Trump handicaps 2020 Demo­cratic con­tenders

The Denver Post - - NEWS - By Zeke Miller

W EST PALM BEACH, FLA . » Ka­mala Har­ris had the best cam­paign roll-out. Amy Klobuchar’s snowy de­but showed grit. El­iz­a­beth War­ren’s open­ing cam­paign video was a bit odd. Take it from an un­likely arm­chair pun­dit siz­ing up the 2020 Demo­cratic field: Pres­i­dent Don­ald Trump.

In tweets, pub­lic re­marks and pri­vate con­ver­sa­tions, Trump is mak­ing clear he is closely fol­low­ing the cam­paign to chal­lenge him on the bal­lot. Fac­ing no se­ri­ous pri­mary op­po­nent of his own — at least so far — Trump is es­tab­lish­ing him­self as an in-their-face ob­server of the Demo­cratic Party’s nom­i­nat­ing process — and no will be sur­prised to find that he’s not be­ing coy about weigh­ing in.

Pres­i­dents tra­di­tion­ally ig­nore their po­ten­tial op­po­nents as long as pos­si­ble to main­tain their sta­tus as an in­cum­bent floating above the con­tenders who are au­di­tion­ing for a job they al­ready in­habit.

Not Trump. He’s ea­ger to shape the de­bate, sow dis­cord and help po­si­tion him­self for the gen­eral elec­tion. It’s just one more norm to shat­ter, and a risky bet that his acer­bic pol­i­tics will work to his ad­van­tage.

This is the pres­i­dent whose 240-char­ac­ter blasts and pen­chant for in­sults made mince­meat of his 2016 Repub­li­can ri­vals. And Brad Parscale, Trump’s cam­paign man­ager, said the pres­i­dent aims to use Twit­ter again this time to “de­fine his po­ten­tial op­po­nent and im­pact the Demo­crat pri­mary de­bate.”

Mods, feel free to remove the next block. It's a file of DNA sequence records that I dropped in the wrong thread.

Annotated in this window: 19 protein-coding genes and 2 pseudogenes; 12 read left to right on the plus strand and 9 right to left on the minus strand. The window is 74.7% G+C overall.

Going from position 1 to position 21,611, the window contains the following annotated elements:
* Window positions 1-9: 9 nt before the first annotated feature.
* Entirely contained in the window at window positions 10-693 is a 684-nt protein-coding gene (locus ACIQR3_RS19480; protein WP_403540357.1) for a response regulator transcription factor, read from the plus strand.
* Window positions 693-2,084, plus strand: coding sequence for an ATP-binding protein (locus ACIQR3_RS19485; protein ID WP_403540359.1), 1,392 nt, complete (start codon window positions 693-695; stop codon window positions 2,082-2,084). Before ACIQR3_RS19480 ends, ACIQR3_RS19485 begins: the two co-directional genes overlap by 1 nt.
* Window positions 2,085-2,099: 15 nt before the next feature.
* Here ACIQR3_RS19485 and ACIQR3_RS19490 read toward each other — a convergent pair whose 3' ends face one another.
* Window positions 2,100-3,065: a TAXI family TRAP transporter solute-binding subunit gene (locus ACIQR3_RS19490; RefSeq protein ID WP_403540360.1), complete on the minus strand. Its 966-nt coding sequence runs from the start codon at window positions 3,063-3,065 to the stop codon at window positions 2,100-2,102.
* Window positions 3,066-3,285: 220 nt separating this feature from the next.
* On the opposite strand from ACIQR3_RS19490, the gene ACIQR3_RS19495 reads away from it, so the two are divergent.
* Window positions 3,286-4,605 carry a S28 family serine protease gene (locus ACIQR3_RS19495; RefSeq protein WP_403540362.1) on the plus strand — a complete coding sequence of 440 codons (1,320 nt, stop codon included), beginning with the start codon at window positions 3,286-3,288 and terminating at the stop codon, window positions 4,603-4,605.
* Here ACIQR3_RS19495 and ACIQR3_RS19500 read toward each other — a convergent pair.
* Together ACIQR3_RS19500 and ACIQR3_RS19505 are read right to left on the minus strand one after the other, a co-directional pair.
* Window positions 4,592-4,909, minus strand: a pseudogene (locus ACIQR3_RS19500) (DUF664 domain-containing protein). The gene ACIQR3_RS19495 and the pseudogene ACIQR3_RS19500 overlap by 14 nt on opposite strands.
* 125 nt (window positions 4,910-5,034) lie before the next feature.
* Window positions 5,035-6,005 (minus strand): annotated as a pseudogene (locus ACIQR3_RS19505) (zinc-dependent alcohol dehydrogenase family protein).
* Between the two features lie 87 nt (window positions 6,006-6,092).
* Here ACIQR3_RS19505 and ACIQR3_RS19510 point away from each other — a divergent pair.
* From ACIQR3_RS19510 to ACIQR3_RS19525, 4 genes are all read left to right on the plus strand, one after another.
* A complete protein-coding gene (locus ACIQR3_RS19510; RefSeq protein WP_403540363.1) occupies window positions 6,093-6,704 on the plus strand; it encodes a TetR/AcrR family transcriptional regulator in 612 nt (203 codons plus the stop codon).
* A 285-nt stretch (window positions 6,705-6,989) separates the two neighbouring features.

But of­ten Trump’s com­men­tary re­flects a pe­cu­liar sense of dis­en­gage­ment from the events of the day, as though he were a pan­elist on the cable news shows he records and watches, rather than their prime sub­ject of dis­cus­sion. He puts the arm­chair in arm­chair pun­ditry. In an in­ter­view with The New York Times, Trump as­sessed Har­ris’ cam­paign like a talk show reg­u­lar, declar­ing her open­ing moves as hav­ing a “bet­ter crowd, bet­ter en­thu­si­asm” than the other Democrats.

Crowd size was also at play last week when he held a rally in El Paso, Texas, that was coun­tered a few blocks away by one led by for­mer Rep. Beto O’Rourke, a po­ten­tial 2020 can­di­date.

“So we have let’s say 35,000 peo­ple tonight, and he has 200 peo­ple, 300 peo­ple,” Trump ob­served, wildly ex­ag­ger­at­ing both num­bers. “Not too good. In fact, what I would do is, I would say, that may be the end of his pres­i­den­tial bid.”

When Sen. Klobuchar an­nounced her can­di­dacy on a frigid day in her home state of Min­nesota, Trump anointed her with a nick­name of sorts, and a be­nign one at that: “By the end of her speech she looked like a Snow­man(wo­man)!”

In­side the West Wing and in con­ver­sa­tions with out­side al­lies, Trump has been workshopping other at­tempts to im­print his new ad­ver­saries with last­ing la­bels, ac­cord­ing to two peo­ple on whom the pres­i­dent has tested out the nick­names. They spoke on con­di­tion of anonymity to dis­cuss pri­vate con­ver­sa­tions with the pres­i­dent. He is also test­ing out lines of at­tack in pub­lic ral­lies, ex­plor­ing vul­ner­a­bil­i­ties he could use against them should they ad­vance to the gen­eral elec­tion.

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